The man with five stents thought my skirmish with death was nothing to brag about

Michael Harding: He had five stents to my one but you wouldn’t catch him making a gobshite of himself by talking about it on the radio

I told the man about my stent. “Sure that’s not news,” he said. Photograph: iStock

I told the man about my stent. “Sure that’s not news,” he said. Photograph: iStock

 

It’s hard to keep up the exercise, now that I’m finished with the rehabilitation course. The coronary rehab classes were a great help. I went regularly to the gym, where I stretched on rowing machines, and rode bicycles stuck to the ground, and walked on treadmills and contraptions that manipulated my arms and feet, as if I was walking through snow on huge skis.

But since the course ended I’ve been wondering what comes next. And I’m terrified that I might fall back onto the sofa and sit through another 10 thousand hours of television and then I’d end up having another heart attack. And I don’t want that. 

So I headed for Donegal in the campervan. My plan was to do a lot of walking along the beaches. But it rained all weekend and I was stuck driving around in circles in the van and the steering wheel was so heavy that I strained myself going round the sharp corners near Gweebarra Bay and pulled a muscle in my back.

That’s when I decided to join another leisure centre. A good leisure centre is a mighty way of keeping fit, and besides the exercise, I always meet fascinating people in the sauna.

After the weekend in Donegal I was in a local radio station to do an interview. I sat in a little waiting room inside the door, beside a man my own age who was reading a newspaper. He was wearing white runners, blue jeans and a black plastic jacket. But he didn’t seem quite present, not even to himself.

“What are you here to talk about?” he wondered.

“Stents,” I said. “I have a stent in my left artery.”

“Sure that’s not news,” he said. “I have five of them,” as if my little skirmish with death was nothing to be bragging about.

“And what are you going to talk about?” I wondered.

“Nothing,” he said. “You wouldn’t catch me on the radio making a gobshite of myself. I’m only waiting for the daughter. She’s a singer.”

As he spoke, I became aware of a young woman’s voice on the speakers, and realised she was live on air.

“She sounds great,” I said.

But he just winced, as if he wasn’t entirely sure about her talent.

“Once the heart goes dodgy,” he declared, “you’re finished. And it’s a terrible shock when it happens. Pain spreading across your chest, like hardening cement.” 

I was beginning to think he should be going on air rather than me.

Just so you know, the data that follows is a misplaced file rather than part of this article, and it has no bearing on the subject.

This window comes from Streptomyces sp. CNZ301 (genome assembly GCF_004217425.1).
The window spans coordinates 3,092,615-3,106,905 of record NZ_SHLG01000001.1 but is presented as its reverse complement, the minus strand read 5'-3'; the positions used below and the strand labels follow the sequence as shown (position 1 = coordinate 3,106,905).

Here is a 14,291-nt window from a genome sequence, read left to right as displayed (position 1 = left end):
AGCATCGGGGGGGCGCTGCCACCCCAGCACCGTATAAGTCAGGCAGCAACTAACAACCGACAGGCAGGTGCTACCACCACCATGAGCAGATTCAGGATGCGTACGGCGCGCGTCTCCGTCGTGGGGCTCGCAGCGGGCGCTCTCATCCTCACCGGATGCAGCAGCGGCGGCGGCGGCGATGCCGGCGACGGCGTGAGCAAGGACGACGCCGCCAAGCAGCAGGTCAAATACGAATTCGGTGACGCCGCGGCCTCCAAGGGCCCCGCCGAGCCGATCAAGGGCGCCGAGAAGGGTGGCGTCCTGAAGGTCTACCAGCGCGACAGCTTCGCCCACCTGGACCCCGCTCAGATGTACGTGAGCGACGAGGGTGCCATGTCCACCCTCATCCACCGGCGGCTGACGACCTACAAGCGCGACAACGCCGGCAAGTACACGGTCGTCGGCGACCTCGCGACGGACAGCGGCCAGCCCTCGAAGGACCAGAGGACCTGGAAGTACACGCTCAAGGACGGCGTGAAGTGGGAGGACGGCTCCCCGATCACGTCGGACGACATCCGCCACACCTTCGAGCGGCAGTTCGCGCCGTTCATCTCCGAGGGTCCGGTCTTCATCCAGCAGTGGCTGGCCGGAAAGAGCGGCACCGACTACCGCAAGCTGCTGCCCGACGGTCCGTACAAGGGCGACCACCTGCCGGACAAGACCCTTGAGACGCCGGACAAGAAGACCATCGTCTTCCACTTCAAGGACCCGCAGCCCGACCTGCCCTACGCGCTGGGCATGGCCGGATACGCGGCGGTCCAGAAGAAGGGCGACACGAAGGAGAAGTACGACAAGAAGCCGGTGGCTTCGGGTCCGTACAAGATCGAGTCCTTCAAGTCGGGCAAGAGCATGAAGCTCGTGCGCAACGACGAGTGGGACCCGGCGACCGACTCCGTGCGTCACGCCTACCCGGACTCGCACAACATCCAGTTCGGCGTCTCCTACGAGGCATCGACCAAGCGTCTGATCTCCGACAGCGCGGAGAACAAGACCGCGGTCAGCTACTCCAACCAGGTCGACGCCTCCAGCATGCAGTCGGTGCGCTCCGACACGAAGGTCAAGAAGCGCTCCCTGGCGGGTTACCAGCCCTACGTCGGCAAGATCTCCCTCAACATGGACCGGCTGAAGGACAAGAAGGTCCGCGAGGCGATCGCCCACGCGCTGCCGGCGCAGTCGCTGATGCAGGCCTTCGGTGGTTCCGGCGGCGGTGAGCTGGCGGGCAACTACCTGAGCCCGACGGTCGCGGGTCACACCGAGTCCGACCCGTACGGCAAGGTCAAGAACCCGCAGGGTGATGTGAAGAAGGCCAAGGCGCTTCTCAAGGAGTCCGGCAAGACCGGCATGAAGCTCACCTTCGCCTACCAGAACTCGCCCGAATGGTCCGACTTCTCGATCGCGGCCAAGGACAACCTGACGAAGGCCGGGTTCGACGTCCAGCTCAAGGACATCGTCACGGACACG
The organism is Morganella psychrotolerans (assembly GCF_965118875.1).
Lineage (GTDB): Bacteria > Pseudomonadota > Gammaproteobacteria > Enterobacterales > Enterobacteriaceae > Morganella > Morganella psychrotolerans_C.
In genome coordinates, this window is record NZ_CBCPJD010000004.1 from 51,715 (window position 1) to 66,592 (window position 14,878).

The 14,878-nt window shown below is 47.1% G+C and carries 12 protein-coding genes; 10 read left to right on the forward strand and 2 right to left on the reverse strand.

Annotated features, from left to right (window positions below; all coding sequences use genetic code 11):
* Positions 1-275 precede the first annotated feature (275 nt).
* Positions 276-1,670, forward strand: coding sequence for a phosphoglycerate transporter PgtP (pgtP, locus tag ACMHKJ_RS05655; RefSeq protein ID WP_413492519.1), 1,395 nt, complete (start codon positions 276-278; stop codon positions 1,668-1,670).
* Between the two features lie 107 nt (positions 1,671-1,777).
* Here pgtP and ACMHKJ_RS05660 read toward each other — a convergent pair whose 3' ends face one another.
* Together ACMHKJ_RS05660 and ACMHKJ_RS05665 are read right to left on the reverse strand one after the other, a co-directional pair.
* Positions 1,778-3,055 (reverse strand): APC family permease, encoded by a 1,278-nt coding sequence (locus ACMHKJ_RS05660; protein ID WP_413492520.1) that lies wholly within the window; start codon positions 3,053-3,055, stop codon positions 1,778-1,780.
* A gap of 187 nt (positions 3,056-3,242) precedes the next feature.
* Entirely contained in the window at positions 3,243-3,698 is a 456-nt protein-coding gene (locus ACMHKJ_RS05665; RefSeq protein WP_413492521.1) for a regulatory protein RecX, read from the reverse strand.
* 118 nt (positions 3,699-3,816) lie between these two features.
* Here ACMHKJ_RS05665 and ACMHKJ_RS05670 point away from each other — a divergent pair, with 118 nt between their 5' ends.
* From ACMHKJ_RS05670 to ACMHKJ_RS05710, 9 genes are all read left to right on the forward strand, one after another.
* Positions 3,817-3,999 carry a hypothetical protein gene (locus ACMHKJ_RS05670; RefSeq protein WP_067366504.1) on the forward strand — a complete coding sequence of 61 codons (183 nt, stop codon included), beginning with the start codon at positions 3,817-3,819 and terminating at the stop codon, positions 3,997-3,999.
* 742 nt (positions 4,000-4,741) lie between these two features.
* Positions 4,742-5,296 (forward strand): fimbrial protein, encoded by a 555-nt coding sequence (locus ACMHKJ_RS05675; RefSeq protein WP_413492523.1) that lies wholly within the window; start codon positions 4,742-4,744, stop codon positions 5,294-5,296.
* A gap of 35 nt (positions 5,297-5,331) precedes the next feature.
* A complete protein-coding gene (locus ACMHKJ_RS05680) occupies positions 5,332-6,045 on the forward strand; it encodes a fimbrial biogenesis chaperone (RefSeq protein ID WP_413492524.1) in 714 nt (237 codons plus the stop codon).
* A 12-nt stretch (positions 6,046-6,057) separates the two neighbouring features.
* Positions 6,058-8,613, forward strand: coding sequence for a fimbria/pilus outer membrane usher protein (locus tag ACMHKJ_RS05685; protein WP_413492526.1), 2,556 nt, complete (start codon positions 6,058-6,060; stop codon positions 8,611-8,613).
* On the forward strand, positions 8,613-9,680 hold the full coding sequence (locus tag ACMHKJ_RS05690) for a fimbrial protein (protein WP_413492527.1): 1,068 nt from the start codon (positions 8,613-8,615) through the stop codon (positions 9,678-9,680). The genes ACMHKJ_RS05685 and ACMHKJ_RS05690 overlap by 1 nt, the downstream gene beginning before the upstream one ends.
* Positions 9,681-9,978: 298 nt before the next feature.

“You were lucky that they got to you in time,” he said; as if he himself felt unlucky, or as if he was in pain but didn’t quite understand what the problem was.

So much remorse

In fact there was so much remorse in him that I was glad when his daughter finished singing and emerged from the studio and took him away. 

“That was grand,” he said, half-heartedly, as they went out the door. I heard him ask her did she want breakfast on the way home and I imagined her sucking a latte, and him lashing into a big plate of rashers and sausages in some all-day breakfast joint as he declared to the waitress that he had five stents. 

That afternoon, I was in The Dock in Carrick-on-Shannon to hear the painter Patrick Hall in conversation with another artist, Isabel Nolan. 

It was a public event, held in the theatre space, and the audience was absorbed by Patrick’s reflections on life. 

“I paint,” he said, “because it is my way of being human. The physicality of painting connects me to other people.” 

And he spoke too about the need to laugh. 

“Laughter is the most important thing in life,” he said with the understated authority of someone who has been through fire.

When he was leaving, he walked slowly, with the aid of a walking stick, as humble as a monk who has delivered a profound teaching.

I went upstairs to the gallery and looked at his paintings; landscapes, imbued with a haunting presence of otherness.

And later I saw him sitting with friends in the foyer. There was a stillness in his face; a complete attention to others, that I suspect is the key to his greatness as a painter. And I was thinking of the singer in the radio station and I couldn’t help wondering what kind of a painting her wounded father might become, if Patrick Hall laid his eyes on him for a few days, or if someone just put their arms around him for a few minutes.

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